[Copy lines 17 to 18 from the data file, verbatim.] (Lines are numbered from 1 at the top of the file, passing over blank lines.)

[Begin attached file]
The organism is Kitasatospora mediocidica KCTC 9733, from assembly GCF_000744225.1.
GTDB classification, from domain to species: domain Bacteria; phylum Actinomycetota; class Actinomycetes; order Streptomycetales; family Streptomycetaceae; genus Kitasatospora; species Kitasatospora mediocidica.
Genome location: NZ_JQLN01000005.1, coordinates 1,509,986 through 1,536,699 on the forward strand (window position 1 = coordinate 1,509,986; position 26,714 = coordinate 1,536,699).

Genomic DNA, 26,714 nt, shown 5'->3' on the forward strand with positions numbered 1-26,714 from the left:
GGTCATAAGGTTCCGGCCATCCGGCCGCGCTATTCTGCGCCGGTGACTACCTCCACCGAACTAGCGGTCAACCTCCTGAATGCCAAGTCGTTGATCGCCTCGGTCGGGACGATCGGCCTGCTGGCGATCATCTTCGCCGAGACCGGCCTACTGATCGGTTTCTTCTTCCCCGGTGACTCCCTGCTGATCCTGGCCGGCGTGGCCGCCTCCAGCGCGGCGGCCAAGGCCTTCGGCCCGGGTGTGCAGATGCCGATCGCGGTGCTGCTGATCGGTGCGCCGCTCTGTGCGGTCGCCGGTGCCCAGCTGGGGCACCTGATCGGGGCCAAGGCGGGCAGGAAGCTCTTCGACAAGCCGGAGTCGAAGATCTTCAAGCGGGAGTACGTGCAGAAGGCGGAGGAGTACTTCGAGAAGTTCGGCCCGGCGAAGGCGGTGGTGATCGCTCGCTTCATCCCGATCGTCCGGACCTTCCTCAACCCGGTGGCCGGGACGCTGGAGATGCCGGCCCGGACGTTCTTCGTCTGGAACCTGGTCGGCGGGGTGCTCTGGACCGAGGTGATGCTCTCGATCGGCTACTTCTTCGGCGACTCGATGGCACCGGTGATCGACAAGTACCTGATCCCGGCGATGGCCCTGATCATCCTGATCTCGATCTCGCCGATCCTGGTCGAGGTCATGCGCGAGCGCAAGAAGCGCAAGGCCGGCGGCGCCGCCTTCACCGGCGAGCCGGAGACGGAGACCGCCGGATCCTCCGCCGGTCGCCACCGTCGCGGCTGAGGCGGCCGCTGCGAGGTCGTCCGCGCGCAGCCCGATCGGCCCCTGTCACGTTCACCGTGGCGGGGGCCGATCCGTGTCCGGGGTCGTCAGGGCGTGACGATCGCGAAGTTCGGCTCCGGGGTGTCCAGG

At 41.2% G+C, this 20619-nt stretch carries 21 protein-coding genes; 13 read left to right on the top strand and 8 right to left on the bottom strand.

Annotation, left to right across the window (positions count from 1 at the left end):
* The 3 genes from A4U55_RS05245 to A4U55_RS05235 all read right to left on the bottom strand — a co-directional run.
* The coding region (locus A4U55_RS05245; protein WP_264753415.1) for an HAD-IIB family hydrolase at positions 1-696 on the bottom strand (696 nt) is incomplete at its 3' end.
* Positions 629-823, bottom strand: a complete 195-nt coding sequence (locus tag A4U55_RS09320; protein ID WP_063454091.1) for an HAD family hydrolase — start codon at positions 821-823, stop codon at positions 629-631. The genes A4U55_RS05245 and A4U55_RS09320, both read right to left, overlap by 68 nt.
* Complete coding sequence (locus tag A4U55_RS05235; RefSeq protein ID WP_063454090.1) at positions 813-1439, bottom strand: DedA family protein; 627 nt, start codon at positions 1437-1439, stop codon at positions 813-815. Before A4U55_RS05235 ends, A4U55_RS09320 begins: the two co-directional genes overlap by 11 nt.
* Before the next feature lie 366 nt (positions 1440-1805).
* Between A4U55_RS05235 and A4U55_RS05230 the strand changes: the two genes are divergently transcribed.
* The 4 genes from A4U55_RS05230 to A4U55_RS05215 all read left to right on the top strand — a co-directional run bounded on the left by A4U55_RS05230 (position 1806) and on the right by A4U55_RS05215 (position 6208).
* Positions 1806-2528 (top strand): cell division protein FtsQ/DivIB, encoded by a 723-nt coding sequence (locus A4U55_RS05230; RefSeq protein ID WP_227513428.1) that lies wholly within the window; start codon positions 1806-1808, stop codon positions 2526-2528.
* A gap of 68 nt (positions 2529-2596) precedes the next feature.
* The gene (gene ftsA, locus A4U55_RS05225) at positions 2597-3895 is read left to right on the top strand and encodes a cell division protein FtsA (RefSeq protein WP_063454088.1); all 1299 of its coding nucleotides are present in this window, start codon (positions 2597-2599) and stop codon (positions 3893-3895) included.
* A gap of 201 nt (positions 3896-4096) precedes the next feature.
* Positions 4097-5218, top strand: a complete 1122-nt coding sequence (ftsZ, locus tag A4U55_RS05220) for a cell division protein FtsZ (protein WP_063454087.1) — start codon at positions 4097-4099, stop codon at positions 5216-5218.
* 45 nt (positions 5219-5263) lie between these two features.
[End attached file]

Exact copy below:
* The gene (gene ftsA, locus A4U55_RS05225) at positions 2597-3895 is read left to right on the top strand and encodes a cell division protein FtsA (RefSeq protein WP_063454088.1); all 1299 of its coding nucleotides are present in this window, start codon (positions 2597-2599) and stop codon (positions 3893-3895) included.
* A gap of 201 nt (positions 3896-4096) precedes the next feature.